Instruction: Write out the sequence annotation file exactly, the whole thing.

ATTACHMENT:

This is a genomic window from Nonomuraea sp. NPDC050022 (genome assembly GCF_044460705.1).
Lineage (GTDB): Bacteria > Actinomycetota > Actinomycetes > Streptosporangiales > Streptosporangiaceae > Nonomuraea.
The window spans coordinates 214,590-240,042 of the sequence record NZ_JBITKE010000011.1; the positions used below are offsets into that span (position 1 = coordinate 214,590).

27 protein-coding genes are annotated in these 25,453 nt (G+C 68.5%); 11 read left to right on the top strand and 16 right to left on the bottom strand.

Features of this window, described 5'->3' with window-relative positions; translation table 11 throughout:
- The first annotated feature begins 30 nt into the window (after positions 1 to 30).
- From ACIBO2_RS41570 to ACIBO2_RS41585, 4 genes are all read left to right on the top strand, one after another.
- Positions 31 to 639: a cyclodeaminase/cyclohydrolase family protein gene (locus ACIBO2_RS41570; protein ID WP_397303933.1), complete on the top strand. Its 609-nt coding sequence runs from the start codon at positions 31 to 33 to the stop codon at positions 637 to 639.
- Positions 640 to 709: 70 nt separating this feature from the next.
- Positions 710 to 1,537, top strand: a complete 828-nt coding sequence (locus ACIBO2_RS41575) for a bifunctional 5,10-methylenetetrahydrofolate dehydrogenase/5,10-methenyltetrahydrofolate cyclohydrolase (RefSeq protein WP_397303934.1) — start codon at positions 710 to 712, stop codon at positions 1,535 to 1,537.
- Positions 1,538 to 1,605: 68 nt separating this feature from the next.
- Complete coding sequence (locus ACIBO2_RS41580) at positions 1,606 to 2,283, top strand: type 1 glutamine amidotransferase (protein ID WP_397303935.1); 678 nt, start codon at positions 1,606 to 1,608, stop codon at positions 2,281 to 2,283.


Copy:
This is a genomic window from Nonomuraea sp. NPDC050022 (genome assembly GCF_044460705.1).
Lineage (GTDB): Bacteria > Actinomycetota > Actinomycetes > Streptosporangiales > Streptosporangiaceae > Nonomuraea.
The window spans coordinates 214,590-240,042 of the sequence record NZ_JBITKE010000011.1; the positions used below are offsets into that span (position 1 = coordinate 214,590).

27 protein-coding genes are annotated in these 25,453 nt (G+C 68.5%); 11 read left to right on the top strand and 16 right to left on the bottom strand.

Features of this window, described 5'->3' with window-relative positions; translation table 11 throughout:
- The first annotated feature begins 30 nt into the window (after positions 1 to 30).
- From ACIBO2_RS41570 to ACIBO2_RS41585, 4 genes are all read left to right on the top strand, one after another.
- Positions 31 to 639: a cyclodeaminase/cyclohydrolase family protein gene (locus ACIBO2_RS41570; protein ID WP_397303933.1), complete on the top strand. Its 609-nt coding sequence runs from the start codon at positions 31 to 33 to the stop codon at positions 637 to 639.
- Positions 640 to 709: 70 nt separating this feature from the next.
- Positions 710 to 1,537, top strand: a complete 828-nt coding sequence (locus ACIBO2_RS41575) for a bifunctional 5,10-methylenetetrahydrofolate dehydrogenase/5,10-methenyltetrahydrofolate cyclohydrolase (RefSeq protein WP_397303934.1) — start codon at positions 710 to 712, stop codon at positions 1,535 to 1,537.
- Positions 1,538 to 1,605: 68 nt separating this feature from the next.
- Complete coding sequence (locus ACIBO2_RS41580) at positions 1,606 to 2,283, top strand: type 1 glutamine amidotransferase (protein ID WP_397303935.1); 678 nt, start codon at positions 1,606 to 1,608, stop codon at positions 2,281 to 2,283.